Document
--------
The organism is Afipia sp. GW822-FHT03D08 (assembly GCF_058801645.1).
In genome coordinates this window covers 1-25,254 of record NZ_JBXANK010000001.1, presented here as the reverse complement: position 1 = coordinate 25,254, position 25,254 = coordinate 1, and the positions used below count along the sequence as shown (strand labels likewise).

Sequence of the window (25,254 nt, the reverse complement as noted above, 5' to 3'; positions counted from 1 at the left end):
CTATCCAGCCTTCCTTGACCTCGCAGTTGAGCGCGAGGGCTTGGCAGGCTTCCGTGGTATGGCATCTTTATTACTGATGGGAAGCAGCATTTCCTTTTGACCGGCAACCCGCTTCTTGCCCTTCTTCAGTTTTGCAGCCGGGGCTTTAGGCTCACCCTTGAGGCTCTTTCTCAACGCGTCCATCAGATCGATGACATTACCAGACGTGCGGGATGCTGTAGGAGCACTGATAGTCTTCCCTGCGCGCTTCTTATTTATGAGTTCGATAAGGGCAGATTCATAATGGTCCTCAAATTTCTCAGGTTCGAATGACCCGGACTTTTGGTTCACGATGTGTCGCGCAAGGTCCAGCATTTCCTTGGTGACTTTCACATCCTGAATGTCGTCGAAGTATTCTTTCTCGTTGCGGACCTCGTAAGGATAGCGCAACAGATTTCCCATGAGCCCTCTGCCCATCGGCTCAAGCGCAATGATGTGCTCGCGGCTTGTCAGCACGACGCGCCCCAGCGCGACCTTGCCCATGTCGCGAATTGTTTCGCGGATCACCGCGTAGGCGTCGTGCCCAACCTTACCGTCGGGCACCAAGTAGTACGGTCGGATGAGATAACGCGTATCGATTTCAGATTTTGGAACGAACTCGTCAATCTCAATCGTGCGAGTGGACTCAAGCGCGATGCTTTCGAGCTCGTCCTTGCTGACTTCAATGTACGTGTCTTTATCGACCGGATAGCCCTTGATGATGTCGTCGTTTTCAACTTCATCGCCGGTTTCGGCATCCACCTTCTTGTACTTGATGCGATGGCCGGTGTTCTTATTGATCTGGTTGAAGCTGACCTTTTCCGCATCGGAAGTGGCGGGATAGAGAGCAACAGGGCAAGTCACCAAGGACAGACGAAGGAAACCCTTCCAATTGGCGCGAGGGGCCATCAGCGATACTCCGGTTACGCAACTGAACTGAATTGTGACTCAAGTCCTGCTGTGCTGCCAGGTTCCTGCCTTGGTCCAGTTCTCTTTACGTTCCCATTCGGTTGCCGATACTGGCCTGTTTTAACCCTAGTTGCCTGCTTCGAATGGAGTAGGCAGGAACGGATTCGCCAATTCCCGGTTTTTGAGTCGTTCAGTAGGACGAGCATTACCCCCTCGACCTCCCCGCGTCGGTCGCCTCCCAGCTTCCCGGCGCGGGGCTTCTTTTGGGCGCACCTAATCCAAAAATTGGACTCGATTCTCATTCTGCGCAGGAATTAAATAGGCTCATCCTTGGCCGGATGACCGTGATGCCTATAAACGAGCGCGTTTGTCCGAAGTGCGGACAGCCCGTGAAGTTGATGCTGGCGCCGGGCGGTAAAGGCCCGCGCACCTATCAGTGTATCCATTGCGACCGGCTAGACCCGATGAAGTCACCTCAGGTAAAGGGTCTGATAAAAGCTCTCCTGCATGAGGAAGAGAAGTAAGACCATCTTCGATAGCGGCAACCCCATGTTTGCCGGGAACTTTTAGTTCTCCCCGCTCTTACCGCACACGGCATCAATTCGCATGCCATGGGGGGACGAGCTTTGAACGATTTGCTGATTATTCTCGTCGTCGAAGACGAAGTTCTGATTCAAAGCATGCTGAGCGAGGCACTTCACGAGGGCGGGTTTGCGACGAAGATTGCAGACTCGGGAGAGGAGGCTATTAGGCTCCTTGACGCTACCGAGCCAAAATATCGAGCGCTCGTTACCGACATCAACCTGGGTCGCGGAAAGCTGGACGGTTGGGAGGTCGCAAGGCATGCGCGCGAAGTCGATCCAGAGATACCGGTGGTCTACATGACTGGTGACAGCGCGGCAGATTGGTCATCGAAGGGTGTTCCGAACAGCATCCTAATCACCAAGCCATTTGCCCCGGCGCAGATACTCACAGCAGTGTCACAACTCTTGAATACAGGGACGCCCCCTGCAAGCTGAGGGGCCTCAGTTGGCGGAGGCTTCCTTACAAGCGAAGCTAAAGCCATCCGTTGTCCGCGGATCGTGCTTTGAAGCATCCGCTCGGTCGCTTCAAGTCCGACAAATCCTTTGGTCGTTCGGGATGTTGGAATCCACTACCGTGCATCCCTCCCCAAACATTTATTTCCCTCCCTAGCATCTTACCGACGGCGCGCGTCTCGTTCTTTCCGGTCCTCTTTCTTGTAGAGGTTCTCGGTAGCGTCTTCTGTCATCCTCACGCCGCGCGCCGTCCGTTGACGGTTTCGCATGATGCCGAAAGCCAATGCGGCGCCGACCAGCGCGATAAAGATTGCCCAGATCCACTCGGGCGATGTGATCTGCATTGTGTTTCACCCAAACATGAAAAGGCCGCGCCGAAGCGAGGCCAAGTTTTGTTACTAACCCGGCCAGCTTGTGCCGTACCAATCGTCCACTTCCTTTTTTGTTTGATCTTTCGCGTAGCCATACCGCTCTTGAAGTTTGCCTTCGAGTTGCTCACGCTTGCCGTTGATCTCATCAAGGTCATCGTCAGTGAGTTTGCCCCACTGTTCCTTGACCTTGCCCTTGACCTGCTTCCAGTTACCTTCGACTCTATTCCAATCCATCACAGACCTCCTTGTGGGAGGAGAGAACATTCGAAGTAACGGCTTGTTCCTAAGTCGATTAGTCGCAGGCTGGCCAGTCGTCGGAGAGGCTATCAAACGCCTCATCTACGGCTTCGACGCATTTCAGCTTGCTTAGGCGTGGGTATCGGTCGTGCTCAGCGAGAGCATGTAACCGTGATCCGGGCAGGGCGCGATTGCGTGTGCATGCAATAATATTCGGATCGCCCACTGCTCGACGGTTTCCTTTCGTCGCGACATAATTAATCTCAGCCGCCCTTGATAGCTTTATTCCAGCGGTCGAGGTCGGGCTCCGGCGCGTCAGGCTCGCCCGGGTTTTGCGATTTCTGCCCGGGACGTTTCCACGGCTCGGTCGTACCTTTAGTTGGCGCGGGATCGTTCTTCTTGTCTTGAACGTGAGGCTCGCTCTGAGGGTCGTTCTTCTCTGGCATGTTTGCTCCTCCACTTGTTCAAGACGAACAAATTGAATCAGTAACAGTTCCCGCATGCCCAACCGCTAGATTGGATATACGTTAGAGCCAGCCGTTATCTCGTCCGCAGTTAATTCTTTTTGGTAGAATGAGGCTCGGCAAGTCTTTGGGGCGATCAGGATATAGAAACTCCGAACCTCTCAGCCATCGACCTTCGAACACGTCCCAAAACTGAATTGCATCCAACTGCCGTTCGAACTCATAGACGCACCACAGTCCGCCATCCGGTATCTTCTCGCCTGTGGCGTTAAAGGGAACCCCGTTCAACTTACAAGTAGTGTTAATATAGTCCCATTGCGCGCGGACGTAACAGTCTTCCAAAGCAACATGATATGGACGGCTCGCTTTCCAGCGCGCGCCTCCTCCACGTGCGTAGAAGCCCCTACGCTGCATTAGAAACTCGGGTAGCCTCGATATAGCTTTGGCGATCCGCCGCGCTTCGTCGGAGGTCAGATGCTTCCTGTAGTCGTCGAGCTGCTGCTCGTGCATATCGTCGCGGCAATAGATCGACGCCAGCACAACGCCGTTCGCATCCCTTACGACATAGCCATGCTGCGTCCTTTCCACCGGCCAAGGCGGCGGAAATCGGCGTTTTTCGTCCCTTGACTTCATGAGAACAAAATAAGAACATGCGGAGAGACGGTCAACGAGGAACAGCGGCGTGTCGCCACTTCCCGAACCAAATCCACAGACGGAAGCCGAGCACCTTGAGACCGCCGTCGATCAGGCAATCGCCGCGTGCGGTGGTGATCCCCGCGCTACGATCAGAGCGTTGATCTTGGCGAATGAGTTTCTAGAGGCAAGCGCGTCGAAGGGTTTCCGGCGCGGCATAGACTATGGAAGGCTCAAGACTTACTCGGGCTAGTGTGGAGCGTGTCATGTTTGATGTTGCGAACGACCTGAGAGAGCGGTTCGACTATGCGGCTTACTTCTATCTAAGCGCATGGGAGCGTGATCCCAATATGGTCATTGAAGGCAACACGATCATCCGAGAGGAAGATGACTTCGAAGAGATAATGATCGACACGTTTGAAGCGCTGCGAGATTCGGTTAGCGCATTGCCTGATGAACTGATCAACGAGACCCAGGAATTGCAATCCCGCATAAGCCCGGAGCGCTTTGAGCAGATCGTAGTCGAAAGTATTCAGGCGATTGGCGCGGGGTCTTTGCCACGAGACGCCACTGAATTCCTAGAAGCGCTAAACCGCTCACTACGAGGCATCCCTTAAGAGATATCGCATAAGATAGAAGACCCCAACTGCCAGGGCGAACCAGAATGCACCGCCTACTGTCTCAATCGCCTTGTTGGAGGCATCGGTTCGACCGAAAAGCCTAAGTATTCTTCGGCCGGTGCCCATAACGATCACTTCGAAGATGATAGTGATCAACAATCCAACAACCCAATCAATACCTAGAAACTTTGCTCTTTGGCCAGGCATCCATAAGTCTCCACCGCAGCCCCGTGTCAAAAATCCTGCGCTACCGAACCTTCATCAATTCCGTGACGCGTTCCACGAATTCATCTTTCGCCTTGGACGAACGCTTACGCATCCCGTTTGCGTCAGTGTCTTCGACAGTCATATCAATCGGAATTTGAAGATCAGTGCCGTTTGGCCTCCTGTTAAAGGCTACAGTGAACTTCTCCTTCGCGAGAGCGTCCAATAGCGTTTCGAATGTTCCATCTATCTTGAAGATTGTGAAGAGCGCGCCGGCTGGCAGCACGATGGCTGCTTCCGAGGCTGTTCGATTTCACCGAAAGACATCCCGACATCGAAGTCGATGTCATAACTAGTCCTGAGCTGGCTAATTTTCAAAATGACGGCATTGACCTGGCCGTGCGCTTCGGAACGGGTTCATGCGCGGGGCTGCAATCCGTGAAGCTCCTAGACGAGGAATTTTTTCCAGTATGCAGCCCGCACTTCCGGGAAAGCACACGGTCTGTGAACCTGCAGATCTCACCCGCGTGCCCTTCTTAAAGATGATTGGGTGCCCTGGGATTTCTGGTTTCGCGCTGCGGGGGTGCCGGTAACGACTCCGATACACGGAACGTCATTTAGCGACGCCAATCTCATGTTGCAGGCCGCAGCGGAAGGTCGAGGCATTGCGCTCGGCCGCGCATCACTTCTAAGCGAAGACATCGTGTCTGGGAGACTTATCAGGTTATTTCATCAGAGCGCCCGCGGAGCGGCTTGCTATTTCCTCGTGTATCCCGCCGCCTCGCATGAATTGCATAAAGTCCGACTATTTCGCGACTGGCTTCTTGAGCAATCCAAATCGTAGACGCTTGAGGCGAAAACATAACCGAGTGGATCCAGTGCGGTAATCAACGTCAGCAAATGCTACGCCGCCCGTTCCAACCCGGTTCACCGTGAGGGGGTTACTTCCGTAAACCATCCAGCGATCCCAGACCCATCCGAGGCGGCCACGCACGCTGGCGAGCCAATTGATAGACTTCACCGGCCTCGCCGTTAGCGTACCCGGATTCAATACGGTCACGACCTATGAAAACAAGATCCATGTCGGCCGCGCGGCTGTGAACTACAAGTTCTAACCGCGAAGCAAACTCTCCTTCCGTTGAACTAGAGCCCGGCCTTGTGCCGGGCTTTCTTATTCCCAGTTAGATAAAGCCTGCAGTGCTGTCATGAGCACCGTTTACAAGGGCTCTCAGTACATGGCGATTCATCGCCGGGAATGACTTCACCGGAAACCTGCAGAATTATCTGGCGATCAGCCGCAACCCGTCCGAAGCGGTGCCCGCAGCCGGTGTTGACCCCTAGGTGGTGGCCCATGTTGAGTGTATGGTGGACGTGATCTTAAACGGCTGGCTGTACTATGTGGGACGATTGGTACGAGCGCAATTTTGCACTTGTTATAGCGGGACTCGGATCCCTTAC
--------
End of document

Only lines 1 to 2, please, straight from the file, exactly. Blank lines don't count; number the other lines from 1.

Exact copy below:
The organism is Afipia sp. GW822-FHT03D08 (assembly GCF_058801645.1).
In genome coordinates this window covers 1-25,254 of record NZ_JBXANK010000001.1, presented here as the reverse complement: position 1 = coordinate 25,254, position 25,254 = coordinate 1, and the positions used below count along the sequence as shown (strand labels likewise).